— by Yaron Sideman, Israel’s consul general, Mid-Atlantic Region
On April 30, 2013, a Palestinian terrorist murdered Eviatar Borovsky at the Tapauch Junction in the northern West Bank. Eviatar, just 31 years old, was a righteous and God-fearing man who loved life. He loved making people laugh and was extremely funny. He had studied to be a medical clown, and saw it as his vocation to make patients smile and laugh. He didn’t care if they were Jewish or Arab.
To most of us, Eviatar Borovsky will, unfortunately, soon become a statistic — another casualty in the long list of victims of mindless hate.
More after the jump.
He will never become a statistic, though, to his family, friends and relatives, including his wife and five children, the eldest only seven years old. For the rest of their lives they will carry with them an unbearable burden; with the death of their loved one, something in them died as well. There is a sudden void that has been created in their lives, never to be filled again.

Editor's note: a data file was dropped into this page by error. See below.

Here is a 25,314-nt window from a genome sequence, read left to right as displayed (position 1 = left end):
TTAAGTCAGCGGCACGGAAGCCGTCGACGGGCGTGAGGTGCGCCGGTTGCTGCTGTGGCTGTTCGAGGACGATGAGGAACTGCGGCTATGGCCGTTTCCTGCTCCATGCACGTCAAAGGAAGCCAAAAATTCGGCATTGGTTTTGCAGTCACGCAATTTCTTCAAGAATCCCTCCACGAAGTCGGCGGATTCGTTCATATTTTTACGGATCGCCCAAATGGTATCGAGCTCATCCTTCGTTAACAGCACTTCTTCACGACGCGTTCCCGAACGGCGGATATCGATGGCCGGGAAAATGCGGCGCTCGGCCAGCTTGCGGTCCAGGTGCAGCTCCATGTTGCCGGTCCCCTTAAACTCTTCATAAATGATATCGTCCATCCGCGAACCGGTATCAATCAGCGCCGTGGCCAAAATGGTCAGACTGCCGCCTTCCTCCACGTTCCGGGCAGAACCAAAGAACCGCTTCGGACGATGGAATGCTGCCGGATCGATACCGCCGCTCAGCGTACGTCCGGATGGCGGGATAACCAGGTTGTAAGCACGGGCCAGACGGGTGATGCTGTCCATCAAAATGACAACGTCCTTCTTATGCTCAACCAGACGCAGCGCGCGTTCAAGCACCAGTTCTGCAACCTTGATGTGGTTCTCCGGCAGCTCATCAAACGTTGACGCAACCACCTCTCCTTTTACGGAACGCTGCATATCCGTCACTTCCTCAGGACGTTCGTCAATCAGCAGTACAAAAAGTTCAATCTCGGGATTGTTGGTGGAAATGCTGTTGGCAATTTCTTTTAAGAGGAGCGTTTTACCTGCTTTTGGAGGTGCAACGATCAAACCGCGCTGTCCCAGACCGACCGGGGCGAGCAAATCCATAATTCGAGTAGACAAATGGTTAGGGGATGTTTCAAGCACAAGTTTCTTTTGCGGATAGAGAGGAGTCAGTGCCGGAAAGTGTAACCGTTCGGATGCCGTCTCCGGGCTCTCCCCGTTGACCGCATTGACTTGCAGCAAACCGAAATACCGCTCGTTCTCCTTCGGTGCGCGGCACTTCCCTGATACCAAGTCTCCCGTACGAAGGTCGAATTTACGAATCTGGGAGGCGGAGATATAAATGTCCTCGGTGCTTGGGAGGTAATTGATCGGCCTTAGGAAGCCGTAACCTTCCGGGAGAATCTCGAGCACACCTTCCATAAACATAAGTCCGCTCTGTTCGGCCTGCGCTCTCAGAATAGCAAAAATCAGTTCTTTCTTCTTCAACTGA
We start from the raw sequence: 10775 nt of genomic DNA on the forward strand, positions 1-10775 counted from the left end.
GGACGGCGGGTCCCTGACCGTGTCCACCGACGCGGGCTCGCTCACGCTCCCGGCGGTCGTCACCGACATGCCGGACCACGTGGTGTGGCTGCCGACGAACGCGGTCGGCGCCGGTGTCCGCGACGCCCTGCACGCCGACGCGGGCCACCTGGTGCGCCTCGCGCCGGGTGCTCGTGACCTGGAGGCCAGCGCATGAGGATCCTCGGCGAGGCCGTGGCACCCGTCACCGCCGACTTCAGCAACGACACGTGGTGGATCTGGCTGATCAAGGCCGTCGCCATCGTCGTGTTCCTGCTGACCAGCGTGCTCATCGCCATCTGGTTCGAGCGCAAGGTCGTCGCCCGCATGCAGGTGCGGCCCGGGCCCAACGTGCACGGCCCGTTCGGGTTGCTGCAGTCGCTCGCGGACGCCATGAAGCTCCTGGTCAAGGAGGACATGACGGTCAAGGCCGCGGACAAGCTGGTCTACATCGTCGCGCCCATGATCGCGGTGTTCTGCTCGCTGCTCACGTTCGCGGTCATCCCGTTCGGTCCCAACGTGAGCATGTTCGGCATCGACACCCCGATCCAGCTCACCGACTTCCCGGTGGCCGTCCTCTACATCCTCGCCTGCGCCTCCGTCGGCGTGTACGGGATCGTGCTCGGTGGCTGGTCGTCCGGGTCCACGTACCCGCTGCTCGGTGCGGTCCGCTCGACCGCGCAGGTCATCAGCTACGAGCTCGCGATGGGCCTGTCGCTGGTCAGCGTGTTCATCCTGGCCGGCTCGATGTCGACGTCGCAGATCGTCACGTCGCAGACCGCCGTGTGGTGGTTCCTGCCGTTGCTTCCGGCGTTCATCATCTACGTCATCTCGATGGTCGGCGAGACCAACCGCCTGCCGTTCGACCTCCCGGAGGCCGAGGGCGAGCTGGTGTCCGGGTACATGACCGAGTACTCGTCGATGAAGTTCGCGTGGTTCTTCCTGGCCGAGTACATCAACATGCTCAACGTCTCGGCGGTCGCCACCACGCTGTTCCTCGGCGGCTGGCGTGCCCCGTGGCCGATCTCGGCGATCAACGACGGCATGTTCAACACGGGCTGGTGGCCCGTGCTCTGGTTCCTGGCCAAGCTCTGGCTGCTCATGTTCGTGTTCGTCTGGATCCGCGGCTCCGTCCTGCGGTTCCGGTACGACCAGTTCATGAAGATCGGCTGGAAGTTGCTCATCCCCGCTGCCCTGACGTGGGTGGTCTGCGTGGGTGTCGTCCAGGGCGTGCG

He will never become a statistic to his brother, Elyada Barak. Elyada happens to be a colleague of mine in Jerusalem. Both of us work together at the Ministry of Foreign Affairs. I am sure that when I encounter Elyada in the future, he will continue being the good-natured, amicable person he has always been, but I will know that life for him will never be the same. A significant part of him died on April 30 and will never come back.
When, from a young age, Palestinian children are indoctrinated to hate Israelis, when their curriculum in Gaza includes a course on using hand grenades and Kalashnikov rifles against Israelis, when Palestinian suicide bombers are glorified and public squares in major Palestinian cities are named after them, when Palestinian terrorists receive handsome financial support from the Palestinian Authority for their acts of ‘heroism,’ and when such a culture of hate is systematically being fostered and is absorbed from a very young age — then perhaps we shouldn’t be that surprised that innocent Israelis like Eviatar Borovsky are brutally murdered at the hands of Palestinian terrorists.
Eviatar Borovsky should not become a statistic. It is my hope that his tragic and untimely death will not have been in vain; that it will impress the need to change the Palestinian mindset, starting with educating the youth.
My hope is that one day the values of tolerance and acceptance will replace those of hatred and animosity in the textbooks of Palestinian children, and that Eviatar Borovsky will be the last victim of a culture of hate.